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Ultrahigh-field cardiovascular magnetic resonance T1 and T2 mapping for the assessment of anthracycline-induced cardiotoxicity in rat models: validation against histopathologic changes
- Ultrahigh-field cardiovascular magnetic resonance T1 and T2 mapping for the assessment of anthracycline-induced cardiotoxicity in rat models: validation against histopathologic changes
- Park H.S.; Hong Y.J.; Han K.; Kim P.K.; An E.; Lee J.Y.; Park C.H.; Lee H.-J.; Hur J.; Kim Y.J.; Choi B.W.
- Ewha Authors
- SCOPUS Author ID
- Issue Date
- Journal Title
- Journal of Cardiovascular Magnetic Resonance
- Journal of Cardiovascular Magnetic Resonance vol. 23, no. 1
- Cardiotoxicity; Edema; Inflammation; Magnetic resonance imaging; Myocardial fibrosis; Rats; T1 mapping
- BioMed Central Ltd
- SCIE; SCOPUS
- Document Type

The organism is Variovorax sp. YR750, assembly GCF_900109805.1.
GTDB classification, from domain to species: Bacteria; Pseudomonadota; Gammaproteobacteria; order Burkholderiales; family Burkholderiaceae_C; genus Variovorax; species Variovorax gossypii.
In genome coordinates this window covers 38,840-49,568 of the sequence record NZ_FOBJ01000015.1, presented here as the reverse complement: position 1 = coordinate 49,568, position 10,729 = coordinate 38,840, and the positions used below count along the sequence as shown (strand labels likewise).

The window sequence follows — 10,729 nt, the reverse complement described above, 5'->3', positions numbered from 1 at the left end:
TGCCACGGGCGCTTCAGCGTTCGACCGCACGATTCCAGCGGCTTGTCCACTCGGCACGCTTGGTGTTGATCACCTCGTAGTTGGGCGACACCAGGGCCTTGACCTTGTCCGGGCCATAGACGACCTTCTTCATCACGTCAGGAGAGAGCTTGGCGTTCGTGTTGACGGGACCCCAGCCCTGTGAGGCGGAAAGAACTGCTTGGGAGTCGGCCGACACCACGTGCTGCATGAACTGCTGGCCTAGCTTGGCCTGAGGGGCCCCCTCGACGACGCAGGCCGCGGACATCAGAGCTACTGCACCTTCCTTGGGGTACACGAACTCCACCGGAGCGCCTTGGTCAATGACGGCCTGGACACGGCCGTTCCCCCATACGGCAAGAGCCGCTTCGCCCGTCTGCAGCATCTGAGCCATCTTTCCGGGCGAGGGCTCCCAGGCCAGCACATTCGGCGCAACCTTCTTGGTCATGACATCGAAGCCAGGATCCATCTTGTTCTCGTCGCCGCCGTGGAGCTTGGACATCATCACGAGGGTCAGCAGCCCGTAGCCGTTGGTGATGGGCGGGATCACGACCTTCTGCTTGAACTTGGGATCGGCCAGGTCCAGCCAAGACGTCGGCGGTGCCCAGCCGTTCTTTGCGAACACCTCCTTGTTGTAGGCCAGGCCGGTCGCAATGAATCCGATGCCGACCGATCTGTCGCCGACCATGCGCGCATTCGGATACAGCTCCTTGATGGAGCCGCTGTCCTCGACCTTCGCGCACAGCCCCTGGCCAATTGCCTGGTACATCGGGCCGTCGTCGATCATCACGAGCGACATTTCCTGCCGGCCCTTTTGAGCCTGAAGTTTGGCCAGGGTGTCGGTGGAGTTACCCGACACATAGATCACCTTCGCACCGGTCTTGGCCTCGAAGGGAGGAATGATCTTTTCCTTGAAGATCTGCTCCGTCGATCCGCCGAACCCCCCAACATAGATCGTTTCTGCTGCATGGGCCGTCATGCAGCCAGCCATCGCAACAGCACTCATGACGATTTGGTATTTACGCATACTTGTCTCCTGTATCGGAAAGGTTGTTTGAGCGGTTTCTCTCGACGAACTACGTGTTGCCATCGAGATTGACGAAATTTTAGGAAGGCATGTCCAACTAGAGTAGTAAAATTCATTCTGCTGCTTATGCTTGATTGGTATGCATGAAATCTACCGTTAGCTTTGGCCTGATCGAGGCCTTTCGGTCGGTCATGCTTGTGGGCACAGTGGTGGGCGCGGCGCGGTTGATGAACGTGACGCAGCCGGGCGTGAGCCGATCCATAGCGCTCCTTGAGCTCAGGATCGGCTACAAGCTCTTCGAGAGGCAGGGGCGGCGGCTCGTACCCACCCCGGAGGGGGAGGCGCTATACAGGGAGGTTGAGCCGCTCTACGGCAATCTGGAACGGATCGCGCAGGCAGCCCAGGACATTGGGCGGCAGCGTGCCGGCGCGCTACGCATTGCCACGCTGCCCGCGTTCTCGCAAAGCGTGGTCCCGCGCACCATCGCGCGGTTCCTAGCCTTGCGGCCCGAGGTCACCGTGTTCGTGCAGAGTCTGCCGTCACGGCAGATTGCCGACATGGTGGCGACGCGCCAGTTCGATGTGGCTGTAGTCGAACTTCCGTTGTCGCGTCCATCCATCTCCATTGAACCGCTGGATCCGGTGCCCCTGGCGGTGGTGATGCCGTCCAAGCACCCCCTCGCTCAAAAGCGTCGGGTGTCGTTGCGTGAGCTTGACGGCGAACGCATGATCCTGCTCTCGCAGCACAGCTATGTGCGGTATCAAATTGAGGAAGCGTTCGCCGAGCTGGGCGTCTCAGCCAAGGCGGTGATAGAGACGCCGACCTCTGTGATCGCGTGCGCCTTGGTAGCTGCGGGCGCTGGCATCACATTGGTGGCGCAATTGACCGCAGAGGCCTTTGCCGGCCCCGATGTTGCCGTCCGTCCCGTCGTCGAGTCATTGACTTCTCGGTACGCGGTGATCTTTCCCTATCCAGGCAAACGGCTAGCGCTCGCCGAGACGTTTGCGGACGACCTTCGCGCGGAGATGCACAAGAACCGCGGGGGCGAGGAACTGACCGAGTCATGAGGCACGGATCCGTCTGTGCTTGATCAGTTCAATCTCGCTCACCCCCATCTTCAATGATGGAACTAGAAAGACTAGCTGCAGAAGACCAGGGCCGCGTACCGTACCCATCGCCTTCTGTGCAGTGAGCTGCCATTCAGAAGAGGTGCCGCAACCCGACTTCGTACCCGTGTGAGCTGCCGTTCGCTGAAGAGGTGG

- Background: Chemotherapy-induced cardiotoxicity is a well-recognized adverse effect of chemotherapy. Quantitative T1-mapping cardiovascular magnetic resonance (CMR) is useful for detecting subclinical myocardial changes in anthracycline-induced cardiotoxicity. The aim of the present study was to histopathologically validate the T1 and T2 mapping parameters for the evaluation of diffuse myocardial changes in rat models of cardiotoxicity. Methods: Rat models of cardiotoxicity were generated by injecting rats with doxorubicin (1 mg/kg, twice a week). CMR was performed with a 9.4 T ultrahigh-field scanner using cine, pre-T1, post-T1 and T2 mapping sequences to evaluate the left ventricular ejection fraction (LVEF), native T1, T2, and extracellular volume fraction (ECV). Histopathological examinations were performed and the association of histopathological changes with CMR parameters was assessed. Results: Five control rats and 36 doxorubicin-treated rats were included and classified into treatment periods. In the doxorubicin-treated rats, the LVEF significantly decreased after 12 weeks of treatment (control vs. 12-week treated: 73 ± 4% vs. 59 ± 9%, P = 0.01). Increased native T1 and ECV were observed after 6 weeks of treatment (control vs. 6-week treated: 1148 ± 58 ms, 14.3 ± 1% vs. 1320 ± 56 ms, 20.3 ± 3%; P = 0.005, < 0.05, respectively). T2 values also increased by six weeks of treatment (control vs. 6-week treated: 16.3 ± 2 ms vs. 10.3 ± 1 ms, P < 0.05). The main histopathological features were myocardial injury, interstitial fibrosis, inflammation, and edema. The mean vacuolar change (%), fibrosis (%), and inflammation score were significantly higher in 6-week treated rats than in the controls (P = 0.03, 0.03, 0.02, respectively). In the univariable analysis, vacuolar change showed the highest correlation with native T1 value (R = 0.60, P < 0.001), and fibrosis showed the highest correlation with ECV value (R = 0.78, P < 0.001). In the multiple linear regression analysis model, vacuolar change was a significant factor for change in native T1 (P = 0.01), and vacuolar change and fibrosis were significant factors for change in ECV (P = 0.006, P < 0.001, respectively) by adding other histopathological parameters (i.e., inflammation and edema scores) Conclusions: Quantitative T1 and T2 mapping CMR is a useful non-invasive tool reflecting subclinical histopathological changes in anthracycline-induced cardiotoxicity. © 2021, The Author(s).
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